Reviews: Ghost in the Shell

Published On August 15, 2017 | By Richmond Clements | Film TV & Theatre, Reviews

Ghost in the Shell,

Directed by Rupert Sanders,

Starring Scarlett Johansson, Pilou Asbæk, Takeshi Kitano, Juliette Binoche

I have a confession to make right from the off. I could never get into the original Ghost in the Shell anime. Yes, I know it’s a classic. I tried. I watched the Stand Alone Complex about half a dozen times, determined to understand it this time. And each time I failed.

So it was with some trepidation that I approached this new, live action movie. First impressions were good. Visually it is simply astounding. There is a jaw-dropping shot early on where the camera swoops across the cityscape and ends up in a close-up of Scarlett Johansson on the edge of a skyscraper.

Ah yes, the city. It’s impossible to talk about it without name-checking Blade Runner. In truth that’s the case for many sci-fi cityscapes of the last few decades, so influential was that design. This city is a neon-drenched, dark and gritty place like the Los Angeles in Scott’s masterpiece. But it’s that city turned up to eleven. The neon and huge moving billboards are thirty storey high holograms, and holographic carp swimming through the streets. All of this and a dollop of Mega-City One madness makes for a hell of a setting.

the special effects are almost flawless, there are only a couple of scenes where things looked a bit ‘off’. But the design work, the robots, vehicles, buildings and locations are all as good as I have ever seen. The ‘Art of…’ book for this must be something to behold.

As for the cast, yeah, they are great, but all you really need to know is this: ‘Beat’ Takeshi Kitano is in it, and he is as brilliant as he always is. I believe there was some controversy about Johansson being cast in the role of the Major, being that she’s not Japanese. I can see both sides of this argument, but all I’ll say is that she’s pretty much perfect in this role. As with Under the Skin, she can play a slightly detached, otherworldly, cold but alluring character with ease. And there is an explanation in the narrative that explains why she doesn’t look Japanese.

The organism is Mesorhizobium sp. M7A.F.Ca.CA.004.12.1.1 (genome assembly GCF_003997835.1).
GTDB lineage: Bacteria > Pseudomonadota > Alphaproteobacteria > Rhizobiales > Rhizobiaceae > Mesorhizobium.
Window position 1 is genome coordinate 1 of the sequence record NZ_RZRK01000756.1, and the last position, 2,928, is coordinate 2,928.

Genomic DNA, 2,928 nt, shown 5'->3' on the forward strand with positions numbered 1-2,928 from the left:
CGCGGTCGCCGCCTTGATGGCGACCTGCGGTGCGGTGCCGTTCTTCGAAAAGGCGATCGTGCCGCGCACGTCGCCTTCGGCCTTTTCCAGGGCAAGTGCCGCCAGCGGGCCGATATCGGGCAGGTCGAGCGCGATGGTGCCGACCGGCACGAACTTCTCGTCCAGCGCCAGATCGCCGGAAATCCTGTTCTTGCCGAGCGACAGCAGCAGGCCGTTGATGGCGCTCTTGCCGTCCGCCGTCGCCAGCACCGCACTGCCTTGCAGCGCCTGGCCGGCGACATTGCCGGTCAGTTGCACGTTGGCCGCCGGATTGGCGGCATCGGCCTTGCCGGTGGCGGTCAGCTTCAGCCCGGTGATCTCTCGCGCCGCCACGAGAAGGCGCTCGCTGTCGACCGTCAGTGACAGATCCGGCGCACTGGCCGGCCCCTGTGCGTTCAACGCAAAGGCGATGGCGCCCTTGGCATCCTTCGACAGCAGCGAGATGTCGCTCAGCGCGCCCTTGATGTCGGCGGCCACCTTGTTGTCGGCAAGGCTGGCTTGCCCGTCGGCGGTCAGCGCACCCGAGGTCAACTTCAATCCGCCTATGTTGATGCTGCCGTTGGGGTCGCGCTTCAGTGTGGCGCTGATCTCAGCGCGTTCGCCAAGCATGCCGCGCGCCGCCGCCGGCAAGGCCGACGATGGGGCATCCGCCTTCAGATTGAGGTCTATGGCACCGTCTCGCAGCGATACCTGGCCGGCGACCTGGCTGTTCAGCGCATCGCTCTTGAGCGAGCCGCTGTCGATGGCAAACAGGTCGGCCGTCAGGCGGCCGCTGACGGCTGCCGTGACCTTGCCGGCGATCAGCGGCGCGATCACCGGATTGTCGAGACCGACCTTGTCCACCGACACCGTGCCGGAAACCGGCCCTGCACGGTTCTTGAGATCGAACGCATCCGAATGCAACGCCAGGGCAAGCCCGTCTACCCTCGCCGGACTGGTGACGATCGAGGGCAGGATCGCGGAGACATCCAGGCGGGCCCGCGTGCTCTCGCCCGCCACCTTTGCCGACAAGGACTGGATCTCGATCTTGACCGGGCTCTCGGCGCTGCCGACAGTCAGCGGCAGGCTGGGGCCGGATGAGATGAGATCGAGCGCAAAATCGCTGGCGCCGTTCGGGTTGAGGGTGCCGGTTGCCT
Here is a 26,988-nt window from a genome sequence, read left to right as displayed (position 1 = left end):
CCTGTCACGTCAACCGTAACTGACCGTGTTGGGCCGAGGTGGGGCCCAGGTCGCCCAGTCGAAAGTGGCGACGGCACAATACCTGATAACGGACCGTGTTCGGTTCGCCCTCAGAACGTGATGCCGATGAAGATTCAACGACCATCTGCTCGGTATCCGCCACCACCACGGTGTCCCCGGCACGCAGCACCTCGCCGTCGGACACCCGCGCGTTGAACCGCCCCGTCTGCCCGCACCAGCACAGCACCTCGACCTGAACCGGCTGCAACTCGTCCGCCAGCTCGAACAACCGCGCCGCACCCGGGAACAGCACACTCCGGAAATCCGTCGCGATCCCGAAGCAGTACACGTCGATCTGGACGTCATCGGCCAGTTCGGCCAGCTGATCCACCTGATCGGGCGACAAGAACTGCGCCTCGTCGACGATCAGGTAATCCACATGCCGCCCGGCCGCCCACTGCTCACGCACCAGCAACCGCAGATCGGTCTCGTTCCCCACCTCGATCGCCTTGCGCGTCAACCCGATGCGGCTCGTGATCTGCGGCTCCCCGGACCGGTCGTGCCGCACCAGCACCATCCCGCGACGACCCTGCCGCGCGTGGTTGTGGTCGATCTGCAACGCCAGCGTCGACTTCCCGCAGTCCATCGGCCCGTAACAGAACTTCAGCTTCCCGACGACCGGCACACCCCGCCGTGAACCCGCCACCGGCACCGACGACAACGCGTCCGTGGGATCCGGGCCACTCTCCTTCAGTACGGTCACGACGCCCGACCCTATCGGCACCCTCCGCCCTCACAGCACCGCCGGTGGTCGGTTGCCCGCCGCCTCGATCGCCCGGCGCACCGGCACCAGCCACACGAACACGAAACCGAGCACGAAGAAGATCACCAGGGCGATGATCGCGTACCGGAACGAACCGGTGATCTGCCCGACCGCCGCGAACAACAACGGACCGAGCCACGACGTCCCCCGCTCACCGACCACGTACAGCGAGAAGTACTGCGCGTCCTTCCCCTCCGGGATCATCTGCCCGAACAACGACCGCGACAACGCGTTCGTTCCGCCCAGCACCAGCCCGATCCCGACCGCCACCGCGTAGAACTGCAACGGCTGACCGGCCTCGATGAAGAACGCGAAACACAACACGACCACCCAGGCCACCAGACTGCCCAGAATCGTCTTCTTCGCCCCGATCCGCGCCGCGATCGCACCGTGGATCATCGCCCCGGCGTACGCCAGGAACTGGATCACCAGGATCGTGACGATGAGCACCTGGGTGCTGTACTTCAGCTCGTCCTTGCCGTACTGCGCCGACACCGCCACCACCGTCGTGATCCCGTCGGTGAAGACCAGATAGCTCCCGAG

But… even with all this, just like before with Stand Alone Complex, I quickly became lost in the dense plot. It all looked good, but I had no idea what was going on.

I didn’t want to leave the review there, though, so I decided to watch it again and give it a second try. That made all the difference. For whatever reason, the story all fell into place for me this time. It is very densely plotted. It makes no apologies for it and doesn’t spoon-feed the viewer with handy exposition. It seems all it took to make me ‘get’ the movie was to concentrate… Crazy, right? A movie that expects you to use your brain. It’ll never catch on.

It’s a shame that this movie underperformed at the box office. And I suppose I’m on the side to blame for that, as I didn’t go to see it in the cinema. I hope it finds a new life, though. I can see this becoming a cult classic like its spiritual ancestors the aforementioned Blade Runner and Besson’s The Fifth Element.

If you, like me, avoided this at the cinema, I’d recommend you remedy that now. Yeah, we’re late to the party, but it’s a hell of a party!

Ghost in the Shell is out now from Paramount on Blu-Ray, DVD and Digital Download

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About The Author

Richmond Clements

Richmond Clements has been both writing about comics and writing the comics themselves for many years, as well as other works, including being an editor for FutureQuake Press and being co-founder of the Hi-Ex series of comic conventions in Inverness.

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